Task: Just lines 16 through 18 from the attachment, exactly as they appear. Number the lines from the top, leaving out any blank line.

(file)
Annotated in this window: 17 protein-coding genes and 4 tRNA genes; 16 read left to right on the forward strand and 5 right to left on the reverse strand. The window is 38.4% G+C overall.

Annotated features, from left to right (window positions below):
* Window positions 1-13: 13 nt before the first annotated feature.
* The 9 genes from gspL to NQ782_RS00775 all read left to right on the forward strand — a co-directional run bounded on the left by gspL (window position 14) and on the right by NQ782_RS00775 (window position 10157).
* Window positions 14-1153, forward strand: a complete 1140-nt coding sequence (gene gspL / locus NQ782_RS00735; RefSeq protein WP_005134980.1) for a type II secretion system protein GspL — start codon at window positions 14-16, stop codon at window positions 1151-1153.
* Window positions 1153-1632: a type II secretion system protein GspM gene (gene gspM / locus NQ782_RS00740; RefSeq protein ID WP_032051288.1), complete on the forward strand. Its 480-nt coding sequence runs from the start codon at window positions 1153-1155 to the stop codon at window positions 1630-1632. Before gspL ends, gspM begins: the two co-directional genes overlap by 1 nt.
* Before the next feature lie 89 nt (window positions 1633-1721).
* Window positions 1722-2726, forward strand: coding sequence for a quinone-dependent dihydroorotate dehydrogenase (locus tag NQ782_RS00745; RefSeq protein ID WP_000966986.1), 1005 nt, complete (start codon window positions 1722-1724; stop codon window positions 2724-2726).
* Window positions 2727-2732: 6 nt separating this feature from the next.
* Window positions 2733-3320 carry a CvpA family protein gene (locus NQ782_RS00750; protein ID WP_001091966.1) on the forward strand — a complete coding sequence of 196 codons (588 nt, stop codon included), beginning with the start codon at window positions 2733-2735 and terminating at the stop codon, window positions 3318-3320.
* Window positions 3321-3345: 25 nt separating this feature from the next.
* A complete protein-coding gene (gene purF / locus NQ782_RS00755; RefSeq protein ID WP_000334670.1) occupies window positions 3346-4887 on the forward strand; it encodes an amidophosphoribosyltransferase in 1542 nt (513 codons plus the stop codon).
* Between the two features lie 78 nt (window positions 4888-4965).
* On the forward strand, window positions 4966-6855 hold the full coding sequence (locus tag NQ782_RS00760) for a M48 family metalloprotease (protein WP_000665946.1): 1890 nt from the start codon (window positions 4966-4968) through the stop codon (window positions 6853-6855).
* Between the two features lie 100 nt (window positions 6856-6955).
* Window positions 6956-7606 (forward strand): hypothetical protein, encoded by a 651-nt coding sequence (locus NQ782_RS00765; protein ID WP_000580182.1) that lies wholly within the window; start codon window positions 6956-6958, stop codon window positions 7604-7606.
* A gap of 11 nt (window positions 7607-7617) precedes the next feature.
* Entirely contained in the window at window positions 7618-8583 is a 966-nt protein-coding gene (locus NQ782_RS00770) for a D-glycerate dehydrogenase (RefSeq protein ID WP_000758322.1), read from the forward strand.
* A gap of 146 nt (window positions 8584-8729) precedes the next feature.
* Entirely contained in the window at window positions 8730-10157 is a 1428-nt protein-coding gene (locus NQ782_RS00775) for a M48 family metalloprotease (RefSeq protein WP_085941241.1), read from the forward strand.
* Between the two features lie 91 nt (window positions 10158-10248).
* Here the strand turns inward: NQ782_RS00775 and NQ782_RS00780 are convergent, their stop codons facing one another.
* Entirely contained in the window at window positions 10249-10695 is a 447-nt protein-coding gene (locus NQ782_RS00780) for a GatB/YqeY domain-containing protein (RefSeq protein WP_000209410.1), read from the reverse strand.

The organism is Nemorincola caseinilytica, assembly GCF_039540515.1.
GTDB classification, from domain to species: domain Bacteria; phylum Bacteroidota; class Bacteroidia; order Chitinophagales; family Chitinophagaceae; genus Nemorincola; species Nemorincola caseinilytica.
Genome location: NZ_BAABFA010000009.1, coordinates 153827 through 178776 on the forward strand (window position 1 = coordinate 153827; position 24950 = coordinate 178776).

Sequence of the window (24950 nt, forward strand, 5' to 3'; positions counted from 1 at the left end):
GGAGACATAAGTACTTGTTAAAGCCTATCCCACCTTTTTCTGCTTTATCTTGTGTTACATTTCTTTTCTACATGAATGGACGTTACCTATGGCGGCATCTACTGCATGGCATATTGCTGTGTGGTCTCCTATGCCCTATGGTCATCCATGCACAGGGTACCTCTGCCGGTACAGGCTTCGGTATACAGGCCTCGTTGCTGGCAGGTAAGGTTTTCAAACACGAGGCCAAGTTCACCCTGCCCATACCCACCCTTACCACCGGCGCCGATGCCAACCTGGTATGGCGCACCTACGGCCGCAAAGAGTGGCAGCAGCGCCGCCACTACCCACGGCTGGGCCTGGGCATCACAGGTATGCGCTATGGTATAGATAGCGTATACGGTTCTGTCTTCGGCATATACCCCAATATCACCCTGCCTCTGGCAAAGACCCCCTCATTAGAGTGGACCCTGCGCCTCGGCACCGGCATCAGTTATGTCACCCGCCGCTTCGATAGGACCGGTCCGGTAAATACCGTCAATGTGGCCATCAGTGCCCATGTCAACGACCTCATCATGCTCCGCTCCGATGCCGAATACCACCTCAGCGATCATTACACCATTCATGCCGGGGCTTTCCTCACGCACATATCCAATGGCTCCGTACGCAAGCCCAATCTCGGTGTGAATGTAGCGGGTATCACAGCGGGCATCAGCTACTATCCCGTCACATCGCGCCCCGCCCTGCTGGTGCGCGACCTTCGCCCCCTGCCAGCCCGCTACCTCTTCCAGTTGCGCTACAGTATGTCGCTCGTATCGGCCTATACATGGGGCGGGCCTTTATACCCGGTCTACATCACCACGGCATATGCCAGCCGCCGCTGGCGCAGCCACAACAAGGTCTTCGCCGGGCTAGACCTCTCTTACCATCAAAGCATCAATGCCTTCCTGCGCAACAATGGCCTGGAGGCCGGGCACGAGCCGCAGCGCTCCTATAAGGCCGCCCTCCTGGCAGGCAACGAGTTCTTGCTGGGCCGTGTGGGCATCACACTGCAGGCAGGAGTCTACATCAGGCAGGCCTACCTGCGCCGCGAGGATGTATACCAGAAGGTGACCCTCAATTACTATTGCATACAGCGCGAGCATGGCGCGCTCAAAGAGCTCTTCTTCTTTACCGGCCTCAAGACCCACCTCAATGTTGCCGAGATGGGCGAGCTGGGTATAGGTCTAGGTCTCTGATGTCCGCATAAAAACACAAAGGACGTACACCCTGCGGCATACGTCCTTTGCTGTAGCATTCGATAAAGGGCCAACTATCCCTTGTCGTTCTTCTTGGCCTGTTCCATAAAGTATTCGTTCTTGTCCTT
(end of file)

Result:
* Window positions 6956-7606 (forward strand): hypothetical protein, encoded by a 651-nt coding sequence (locus NQ782_RS00765; protein ID WP_000580182.1) that lies wholly within the window; start codon window positions 6956-6958, stop codon window positions 7604-7606.
* A gap of 11 nt (window positions 7607-7617) precedes the next feature.
* Entirely contained in the window at window positions 7618-8583 is a 966-nt protein-coding gene (locus NQ782_RS00770) for a D-glycerate dehydrogenase (RefSeq protein ID WP_000758322.1), read from the forward strand.